We are Investigating How to Integrate More Biomaterials in Danish Construction
How do we integrate more biomaterials such as grass, hemp, and seaweed into Danish homes and buildings? In the new initiative ‘Veje til biobaseret byggeri’ (‘Pathways to bio-based construction) by Realdania, we are investigating this challenge.
Replacing conventional structures and materials with biogenic materials is estimated to contribute up to 75% of CO2 reductions. Denmark possesses underutilized resources that hold great potential for revolutionizing the construction industry. As part of our efforts, we are exploring the cultivation of biogenic materials like seaweed, grass, and hemp, with the goal of using them in various aspects of construction, including kitchens and living spaces.
There is a widespread desire among the construction industry to emit less CO2 than currently. However, elements of uncertainty and risks can often arise when biogenic building materials are to be used. Consequently, our investigation will not only delve into the existing barriers but also explore potential solutions to facilitate the integration of biomaterials into future construction endeavours.
From seed to city
The project is an investigation into the whole value chain of biogenic construction and the potential of Denmark to supply the materials locally. It sets out to identify barriers to scaling up the use of the materials in the building industry on a national level. This is a huge interdisciplinary effort involving research spanning from sustainable land use and farmland typologies to biogenic materials’ inherent qualities and applications in the construction of buildings.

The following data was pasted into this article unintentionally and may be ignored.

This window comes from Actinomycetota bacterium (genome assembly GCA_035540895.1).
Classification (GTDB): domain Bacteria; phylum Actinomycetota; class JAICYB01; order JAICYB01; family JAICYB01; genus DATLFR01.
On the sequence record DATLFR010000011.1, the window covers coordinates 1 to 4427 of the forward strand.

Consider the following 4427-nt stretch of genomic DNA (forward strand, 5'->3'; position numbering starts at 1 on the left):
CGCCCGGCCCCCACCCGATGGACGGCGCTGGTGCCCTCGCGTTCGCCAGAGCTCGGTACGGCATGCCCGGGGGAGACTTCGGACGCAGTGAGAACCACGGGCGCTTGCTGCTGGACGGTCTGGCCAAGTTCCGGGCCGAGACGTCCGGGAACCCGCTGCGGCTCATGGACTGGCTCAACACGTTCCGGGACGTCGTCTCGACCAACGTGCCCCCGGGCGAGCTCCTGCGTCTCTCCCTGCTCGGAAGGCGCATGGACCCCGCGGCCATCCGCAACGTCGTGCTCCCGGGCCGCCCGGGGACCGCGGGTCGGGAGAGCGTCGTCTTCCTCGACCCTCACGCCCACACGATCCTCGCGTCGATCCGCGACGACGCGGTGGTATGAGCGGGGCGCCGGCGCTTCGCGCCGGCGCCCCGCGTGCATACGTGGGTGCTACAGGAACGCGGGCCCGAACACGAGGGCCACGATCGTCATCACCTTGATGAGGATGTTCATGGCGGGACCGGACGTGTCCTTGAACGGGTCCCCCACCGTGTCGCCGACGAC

Taking the inherent uncertainties into account we will establish a probable future where biogenic construction plays a much larger role. How would it look if Denmark started producing more biomass for the building industry? Which materials hold the greatest promise, and who would be poised to cultivate and refine them?
As the building industry contributes to approximately 30% of Denmark’s CO2 emissions, we bear a significant responsibility in addressing our impact on the climate crisis. However, we must also recognize the urgency and consequences of various other crises, notably the biodiversity crisis. This is our chance to reconcile the relationship between nature and cities and deliver pathways for the industry to stay within the planetary boundaries.
The project runs from 2023 to 2025 in collaboration with experts from Aarhus University, Copenhagen University, Aalborg University, the Royal Academy’s School of Architecture, Smith Innovation, and Artelia consulting engineers.
Top image credits: Eco Cocon
|Date:||25 October 2023|
|Links:||Find out more via Realdania|